I started my lifetime commitment to community service while I was in high school. My grandma was always willing to lend a hand to others, and the rest of my family seems to have the same trait—giving back. She beat into my head the importance of community service, and my first opportunity was with Mexican Fiesta. I didn’t necessarily go willingly.
My family had been volunteering for Milwaukee’s Fiesta for years, and the event needed someone trustworthy to be a money runner—the person responsible for collecting money from ticket sales and making sure it was deposited. Although I didn’t know everything that was involved, and very nervous of making mistakes, I accepted.
I must have done a good job, because I have been involved with Fiesta since 1998 and advanced to now being responsible for all revenue that comes into the festival. Volunteering taught me something more than school alone could have—how to be a leader.
Working as a volunteer was my first big responsibility. People were relying on me. I counted, and recounted the money to make sure everything was always accurate. I was 17 and didn’t want anyone to think I was stealing money if there was a discrepancy.
I started to build my leadership skills as the captain of my high school soccer team. There I learned how to motivate and lead people. These skills helped me a lot when I started volunteering for Fiesta. I continued to learn how to work with and manage a team.
Advantages for college applications
Volunteering will help you gain experiences and build characteristics for which colleges are looking. With everything else being equal, including GPA, volunteering can tip the scales in your favor among thousands of applicants.
One of my most valuable experiences was learning how to work effectively with volunteers and the public. I learned how different people think, react in various situations, and approach problems. I quickly learned how to negotiate and compromise while creating a volunteer schedule, and to appreciate what each person had to offer. I’ve also dealt with the pubic, including rude attendees. Learning to respond without also being rude is a valuable skill.
What do you do when a ticket didn’t scan or a discount wasn’t applied? I learned to think on my feet and come up with solutions, fast. I gathered all the information available and made the best decisions I could. Over the years, through mistakes, solutions, working with others, and taking on increasing responsibilities, my confidence grew, and my problem solving abilities increased.
Organization and planning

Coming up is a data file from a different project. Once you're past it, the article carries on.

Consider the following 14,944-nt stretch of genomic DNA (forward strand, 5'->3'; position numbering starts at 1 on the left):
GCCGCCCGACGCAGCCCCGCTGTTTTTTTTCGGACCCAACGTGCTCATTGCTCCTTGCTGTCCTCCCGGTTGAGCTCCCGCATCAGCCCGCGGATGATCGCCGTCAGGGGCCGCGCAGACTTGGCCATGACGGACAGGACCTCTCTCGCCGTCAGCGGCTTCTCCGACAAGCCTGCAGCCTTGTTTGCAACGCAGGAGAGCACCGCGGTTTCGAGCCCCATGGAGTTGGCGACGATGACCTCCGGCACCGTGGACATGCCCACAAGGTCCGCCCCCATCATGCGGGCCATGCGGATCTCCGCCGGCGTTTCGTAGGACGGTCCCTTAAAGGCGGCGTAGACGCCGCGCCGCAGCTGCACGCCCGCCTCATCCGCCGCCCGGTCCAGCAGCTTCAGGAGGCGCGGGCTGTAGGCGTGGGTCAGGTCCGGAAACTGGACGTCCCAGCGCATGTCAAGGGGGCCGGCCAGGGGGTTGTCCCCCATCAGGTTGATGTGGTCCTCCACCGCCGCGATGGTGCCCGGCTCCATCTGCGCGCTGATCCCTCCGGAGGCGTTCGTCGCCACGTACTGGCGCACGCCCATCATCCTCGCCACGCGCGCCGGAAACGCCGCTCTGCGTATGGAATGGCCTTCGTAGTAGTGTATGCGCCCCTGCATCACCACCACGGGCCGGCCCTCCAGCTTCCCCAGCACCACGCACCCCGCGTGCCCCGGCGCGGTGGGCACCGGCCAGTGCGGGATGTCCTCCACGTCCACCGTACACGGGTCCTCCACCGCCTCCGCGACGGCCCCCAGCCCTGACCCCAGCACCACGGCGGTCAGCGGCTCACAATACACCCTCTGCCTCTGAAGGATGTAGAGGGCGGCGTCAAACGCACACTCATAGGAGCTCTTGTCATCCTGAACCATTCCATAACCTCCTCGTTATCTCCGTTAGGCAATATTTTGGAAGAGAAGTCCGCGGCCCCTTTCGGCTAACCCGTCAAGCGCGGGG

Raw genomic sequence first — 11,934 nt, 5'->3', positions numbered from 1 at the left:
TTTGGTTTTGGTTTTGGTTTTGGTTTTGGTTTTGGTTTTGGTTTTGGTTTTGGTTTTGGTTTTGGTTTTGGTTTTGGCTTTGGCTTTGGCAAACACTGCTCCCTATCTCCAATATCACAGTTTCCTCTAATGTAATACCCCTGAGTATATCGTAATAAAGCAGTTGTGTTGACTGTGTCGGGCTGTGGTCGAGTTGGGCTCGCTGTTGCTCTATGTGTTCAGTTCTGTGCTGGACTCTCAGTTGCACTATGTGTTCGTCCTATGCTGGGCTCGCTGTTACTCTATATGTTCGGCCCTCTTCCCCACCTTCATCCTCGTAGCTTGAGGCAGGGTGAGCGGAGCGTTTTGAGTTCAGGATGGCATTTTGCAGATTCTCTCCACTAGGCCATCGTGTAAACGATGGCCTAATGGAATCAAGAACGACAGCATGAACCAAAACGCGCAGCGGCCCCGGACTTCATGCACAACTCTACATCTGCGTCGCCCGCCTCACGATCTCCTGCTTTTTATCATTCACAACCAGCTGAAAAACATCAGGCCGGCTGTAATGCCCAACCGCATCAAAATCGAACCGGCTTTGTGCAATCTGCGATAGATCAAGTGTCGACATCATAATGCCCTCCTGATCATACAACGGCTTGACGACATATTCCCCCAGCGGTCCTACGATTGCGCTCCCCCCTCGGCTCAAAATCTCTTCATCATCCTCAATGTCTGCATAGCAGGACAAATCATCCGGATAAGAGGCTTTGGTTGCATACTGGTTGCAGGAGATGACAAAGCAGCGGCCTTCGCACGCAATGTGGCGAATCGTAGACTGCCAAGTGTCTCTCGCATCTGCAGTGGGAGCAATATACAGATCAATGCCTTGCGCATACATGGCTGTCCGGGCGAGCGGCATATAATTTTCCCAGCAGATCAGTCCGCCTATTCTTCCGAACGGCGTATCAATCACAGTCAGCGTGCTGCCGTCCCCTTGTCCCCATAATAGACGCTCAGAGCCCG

I was still in school, doing homework, playing soccer, hanging with friends, and now I was volunteering, too. Scheduling nearly 175 volunteers for more than 300 volunteer shifts over three days quickly taught me to plan ahead and to stay organized. Planning helped me stay on time for classes, meetings, deadlines, and all my other responsibilities.
By volunteering outside of school, I met a lot of people I probably never would have. Community service is a great opportunity to network, which you may not even realize you’re doing at the time.
I am committed to Mexican Fiesta and have been volunteering for years. Making a long-term commitment to a single organization demonstrates more commitment than volunteering for multiple organizations. It shows you’re able to stick with something, which is what colleges are looking for.
I learned that to be successful I had to work effectively on a team. And, although I developed many skills and characteristics through my volunteer activities, the focus of the team had to be on serving the community by producing the best Fiesta possible. Community service quickly teaches you that it’s not about you.
Learning from mistakes
I was terrified of making a mistake. And, of course, I did make mistakes. I learned from others, and from my own experiences, how to come up with solutions and to avoid the same mistakes in the future. Mistakes are inevitable, invaluable lessons.
Looking for opportunities
Volunteering is an opportunity to exercise your current skills and learn new ones. Look for opportunities that match your talents, interests, and passions.
Ask yourself, what organizations may I be able to help and how? Is there a career you’d like to pursue? Find an opportunity that allows you to learn more about that career and build necessary skills. Share with the organization the skills you bring, how you think you may be able to assist, and what skills you’re hoping to learn.
It’s never too early to start volunteering
I wish I had understood the importance of volunteering even earlier in my life. Now, I try to give back to the community as much as I can. So many people helped me, now it’s my turn to help others. I started the EmpowerMe Foundation, sit on a number of boards of directors, have coached soccer for local leagues, and helped plan business golf outings, among many other activities.
Community service can help you learn new skills, build character, and, it’s just the right thing to do. How are you going to serve?